Therefore, the bottom-hole assemblies that are needed to drill these wells routinely include devices to underream the well-bore below a given casing diameter or other restriction. In this way, underreamed hole size has become an integral part of well construction and there is now an increased dependence on underreaming to meet planned wellbore diameters.
After underreaming, the underreamer is tripped out from the borehole and replaced by a calliper, which is an instrument for measuring the internal dimensions of the bore either mechanically, typically by means of extending fingers that contact the inside of the bore, or by acoustic or other echo-based sounding techniques.
Previously, the underreamer and calliper have been considered as two separate tools, each involved in distinct functions. Typically, an underreaming run could take 24 hours, after which a further 24 hours would be required for preparation of the calliper run. A further 24 hours could be taken in the calliper run before knowledge could be gained of actual wellbore diameters. The time-lag between underreaming and calliper measurements, therefore could easily exceed 48 hours depending on the depths involved. If the actual hole diameter did not match the planned diameter, casing tolerances would not be met and therefore a corrective run would be required and the whole cycle of underreaming and calliper measurements would need to be repeated.
In other applications such as tubular expansion casing or increased cementing thicknesses, the tolerances between the enlarged well-bore and the expanded tubular are very close. Variations of 1″ (25 mm) diameter can lead to the failure of the well construction activity.
Notwithstanding, the limitations of the prior art are overcome with the present invention, the wellbore construction process will continue to depend on given wellbore diameters for the placement of casing in a wellbore with a given tolerance which is determined by the required cementing thickness.
Consequently, where an undergauge (below tolerance) diameter goes undetected this would potentially jeopardize the wellbore construction activity. The present invention avoids this by measuring and verifying wellbore diameter and underreamer status and if either were insufficient, the tool performs automated diagnostics and may alert the user as required.
To those skilled in the art, it is known that underreaming generates uncertainty as to the activation status of the underreamer. This is because underreamers do not provide for clear activation status as described in Patent GB 2465505 which is incorporated herein as a reference.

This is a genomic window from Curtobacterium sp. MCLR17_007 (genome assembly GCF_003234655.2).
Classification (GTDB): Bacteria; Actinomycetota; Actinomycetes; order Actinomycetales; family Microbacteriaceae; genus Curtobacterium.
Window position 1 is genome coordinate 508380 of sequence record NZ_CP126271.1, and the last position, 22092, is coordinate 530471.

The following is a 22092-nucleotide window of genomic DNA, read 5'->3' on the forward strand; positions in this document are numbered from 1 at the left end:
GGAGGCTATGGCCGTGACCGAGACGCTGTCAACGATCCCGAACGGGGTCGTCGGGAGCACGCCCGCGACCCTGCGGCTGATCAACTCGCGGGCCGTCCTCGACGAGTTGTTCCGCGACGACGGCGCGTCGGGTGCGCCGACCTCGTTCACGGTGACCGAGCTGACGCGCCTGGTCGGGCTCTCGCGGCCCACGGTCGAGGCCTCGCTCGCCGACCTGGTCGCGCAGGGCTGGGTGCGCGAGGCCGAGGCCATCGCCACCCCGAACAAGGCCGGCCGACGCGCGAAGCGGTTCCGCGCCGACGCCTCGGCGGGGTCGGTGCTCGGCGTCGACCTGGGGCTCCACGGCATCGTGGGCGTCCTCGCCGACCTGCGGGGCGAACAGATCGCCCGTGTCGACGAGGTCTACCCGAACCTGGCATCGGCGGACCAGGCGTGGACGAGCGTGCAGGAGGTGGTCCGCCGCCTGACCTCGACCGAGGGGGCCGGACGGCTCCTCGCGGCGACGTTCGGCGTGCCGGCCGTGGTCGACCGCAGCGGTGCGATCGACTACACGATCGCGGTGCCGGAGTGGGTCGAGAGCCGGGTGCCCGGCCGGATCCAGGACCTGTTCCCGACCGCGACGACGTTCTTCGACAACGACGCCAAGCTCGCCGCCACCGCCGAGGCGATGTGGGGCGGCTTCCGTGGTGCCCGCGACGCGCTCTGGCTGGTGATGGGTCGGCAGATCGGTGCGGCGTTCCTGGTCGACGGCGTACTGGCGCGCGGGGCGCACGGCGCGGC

The present invention is differentiated in this aspect as it provides for activation electronically as well as real-time verification of activation status by means of electronic signal which would enable a driller to activate a tool with certainty and eliminate reliance on hydra-mechanical activation. This would reduce time spent on activation as well as permit the exchange of data with the tool and surface.
The data may be transmitted in real-time by means of data transfer (mud pulse telemetry, fibre-optic or other) or maybe stored in memory and downloaded at a later time. The present invention would make underreamer status known in a clear manner and optimize underreaming operations thereby reducing failures and improving drilling efficiency and wellbore construction.
It is unsatisfactory to depend on indirect indicators such as whether cutter blocks are open or closed or whether fluid pathways are open and a pressure spike is seen at the rig floor to indicate activation. Such indicators do not provide actual measurements of the underreamed well-bore underreamed nor do they provide verification of underreaming erformance; they simply give information on the mechanical or hydraulic status of an aspect of the tool which may or may not lead to the desired well diameter.
To those skilled in the art, it is known that the industry relies on even more rudimentary and time-consuming indicators of verification such as an increase in drilling torque as cutters interact with the formation or even pulling up the drill-string and underreamer to the previous hole size in order to see whether the top-drive stalls as the bottom-hole assembly gets stuck due to the expanded tool. Or by drilling a pilot hole section with the underreamer deactivated and pulling back into the pilot hole.
Therefore, the prior art does not lend itself to a reliable or certain means of measuring and verifying underreamed wellbore diameters in real-time or memory mode.
Further the prior art perpetuates drilling inefficiencies due to the uncertainty of the actual status of the underreamer.
Further the prior art generates time-consuming cycles of entry and exit into the well-bore.
Further the prior art relies on pressure restrictions or weight for activation.
Further the prior art does not detect variations in well-bore in real-time.
Further the prior art does not automatically troubleshoot undergauge hole or malfunction.SUMMARY OF THE INVENTION